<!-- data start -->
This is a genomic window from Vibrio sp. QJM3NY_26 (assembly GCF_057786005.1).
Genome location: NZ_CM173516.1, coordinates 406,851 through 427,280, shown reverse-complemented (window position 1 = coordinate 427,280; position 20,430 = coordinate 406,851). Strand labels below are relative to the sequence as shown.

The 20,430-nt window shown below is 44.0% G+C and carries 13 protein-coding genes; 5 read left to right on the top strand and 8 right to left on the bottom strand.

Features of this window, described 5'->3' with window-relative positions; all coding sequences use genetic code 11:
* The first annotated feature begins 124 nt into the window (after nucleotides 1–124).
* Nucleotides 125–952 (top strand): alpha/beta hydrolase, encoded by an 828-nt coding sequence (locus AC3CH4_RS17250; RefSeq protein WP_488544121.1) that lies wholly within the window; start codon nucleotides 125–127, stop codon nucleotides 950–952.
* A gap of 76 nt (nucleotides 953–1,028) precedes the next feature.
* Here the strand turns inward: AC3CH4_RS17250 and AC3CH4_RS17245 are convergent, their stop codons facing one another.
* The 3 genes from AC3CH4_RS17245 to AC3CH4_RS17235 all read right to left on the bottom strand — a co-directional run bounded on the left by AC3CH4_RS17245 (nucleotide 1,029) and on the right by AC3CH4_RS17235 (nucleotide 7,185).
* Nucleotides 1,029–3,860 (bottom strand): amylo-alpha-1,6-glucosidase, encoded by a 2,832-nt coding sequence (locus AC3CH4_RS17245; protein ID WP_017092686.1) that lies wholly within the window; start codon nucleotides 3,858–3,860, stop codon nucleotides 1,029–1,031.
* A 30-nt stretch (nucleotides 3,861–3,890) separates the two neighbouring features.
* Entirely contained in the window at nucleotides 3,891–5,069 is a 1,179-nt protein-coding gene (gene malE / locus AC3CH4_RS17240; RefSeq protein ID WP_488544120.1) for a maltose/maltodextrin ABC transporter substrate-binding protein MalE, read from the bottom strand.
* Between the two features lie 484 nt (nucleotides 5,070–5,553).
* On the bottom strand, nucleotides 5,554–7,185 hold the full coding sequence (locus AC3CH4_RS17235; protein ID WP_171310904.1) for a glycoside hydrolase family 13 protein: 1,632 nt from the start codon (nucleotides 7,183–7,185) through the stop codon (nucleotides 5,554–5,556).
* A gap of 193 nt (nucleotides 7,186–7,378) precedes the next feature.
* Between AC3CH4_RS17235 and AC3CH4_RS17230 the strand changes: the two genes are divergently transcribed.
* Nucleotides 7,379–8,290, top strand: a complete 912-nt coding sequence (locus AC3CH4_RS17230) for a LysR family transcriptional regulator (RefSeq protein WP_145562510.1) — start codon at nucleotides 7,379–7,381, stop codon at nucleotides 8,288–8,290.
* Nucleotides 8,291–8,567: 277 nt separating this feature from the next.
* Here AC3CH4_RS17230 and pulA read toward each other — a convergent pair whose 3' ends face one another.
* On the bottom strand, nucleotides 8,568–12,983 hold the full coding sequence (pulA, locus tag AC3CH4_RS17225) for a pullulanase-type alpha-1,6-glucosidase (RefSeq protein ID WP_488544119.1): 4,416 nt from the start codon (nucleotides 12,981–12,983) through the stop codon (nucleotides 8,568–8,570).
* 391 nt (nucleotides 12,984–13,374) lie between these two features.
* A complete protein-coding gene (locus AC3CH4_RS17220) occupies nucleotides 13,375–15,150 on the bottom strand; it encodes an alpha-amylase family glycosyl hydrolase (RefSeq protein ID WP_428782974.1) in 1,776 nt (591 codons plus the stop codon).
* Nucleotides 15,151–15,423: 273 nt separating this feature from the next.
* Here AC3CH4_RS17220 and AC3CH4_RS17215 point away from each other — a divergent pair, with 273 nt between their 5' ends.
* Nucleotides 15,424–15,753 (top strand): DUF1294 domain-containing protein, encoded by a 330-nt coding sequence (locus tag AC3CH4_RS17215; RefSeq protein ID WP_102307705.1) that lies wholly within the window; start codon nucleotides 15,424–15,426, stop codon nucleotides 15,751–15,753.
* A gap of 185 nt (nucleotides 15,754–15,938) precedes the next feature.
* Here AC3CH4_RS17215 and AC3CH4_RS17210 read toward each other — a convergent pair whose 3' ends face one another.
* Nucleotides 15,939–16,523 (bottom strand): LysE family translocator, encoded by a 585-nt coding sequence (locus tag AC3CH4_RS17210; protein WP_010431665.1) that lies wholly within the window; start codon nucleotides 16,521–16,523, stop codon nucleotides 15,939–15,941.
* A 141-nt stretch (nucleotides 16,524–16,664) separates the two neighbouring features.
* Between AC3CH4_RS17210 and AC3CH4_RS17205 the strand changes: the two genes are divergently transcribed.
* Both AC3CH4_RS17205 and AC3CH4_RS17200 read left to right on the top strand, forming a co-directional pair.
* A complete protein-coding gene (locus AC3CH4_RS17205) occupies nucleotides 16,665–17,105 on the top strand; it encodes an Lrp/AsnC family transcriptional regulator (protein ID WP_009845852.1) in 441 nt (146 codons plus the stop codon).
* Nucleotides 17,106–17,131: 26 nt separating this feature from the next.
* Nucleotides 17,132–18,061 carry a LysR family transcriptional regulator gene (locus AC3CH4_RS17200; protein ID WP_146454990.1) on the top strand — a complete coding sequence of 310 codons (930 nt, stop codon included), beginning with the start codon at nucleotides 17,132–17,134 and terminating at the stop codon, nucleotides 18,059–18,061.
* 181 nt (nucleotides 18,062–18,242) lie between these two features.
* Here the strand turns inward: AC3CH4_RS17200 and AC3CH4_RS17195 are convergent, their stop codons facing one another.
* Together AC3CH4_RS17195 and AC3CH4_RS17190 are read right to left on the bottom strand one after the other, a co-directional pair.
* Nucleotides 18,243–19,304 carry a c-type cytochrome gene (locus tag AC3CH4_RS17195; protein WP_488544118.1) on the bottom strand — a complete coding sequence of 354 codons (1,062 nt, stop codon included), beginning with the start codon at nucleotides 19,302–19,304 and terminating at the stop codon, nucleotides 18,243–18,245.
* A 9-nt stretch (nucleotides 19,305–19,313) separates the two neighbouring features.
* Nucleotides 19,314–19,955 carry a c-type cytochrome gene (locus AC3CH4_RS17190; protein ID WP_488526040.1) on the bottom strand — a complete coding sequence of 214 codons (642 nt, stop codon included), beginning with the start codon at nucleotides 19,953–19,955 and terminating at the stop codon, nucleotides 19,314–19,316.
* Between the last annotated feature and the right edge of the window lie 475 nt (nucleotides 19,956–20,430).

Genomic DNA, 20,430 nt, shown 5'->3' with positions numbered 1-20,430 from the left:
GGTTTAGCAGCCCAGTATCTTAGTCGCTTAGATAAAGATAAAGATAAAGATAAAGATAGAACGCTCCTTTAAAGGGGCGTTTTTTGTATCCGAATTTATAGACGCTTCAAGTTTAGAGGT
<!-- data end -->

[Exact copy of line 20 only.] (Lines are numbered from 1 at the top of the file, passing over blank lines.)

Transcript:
* On the bottom strand, nucleotides 8,568–12,983 hold the full coding sequence (pulA, locus tag AC3CH4_RS17225) for a pullulanase-type alpha-1,6-glucosidase (RefSeq protein ID WP_488544119.1): 4,416 nt from the start codon (nucleotides 12,981–12,983) through the stop codon (nucleotides 8,568–8,570).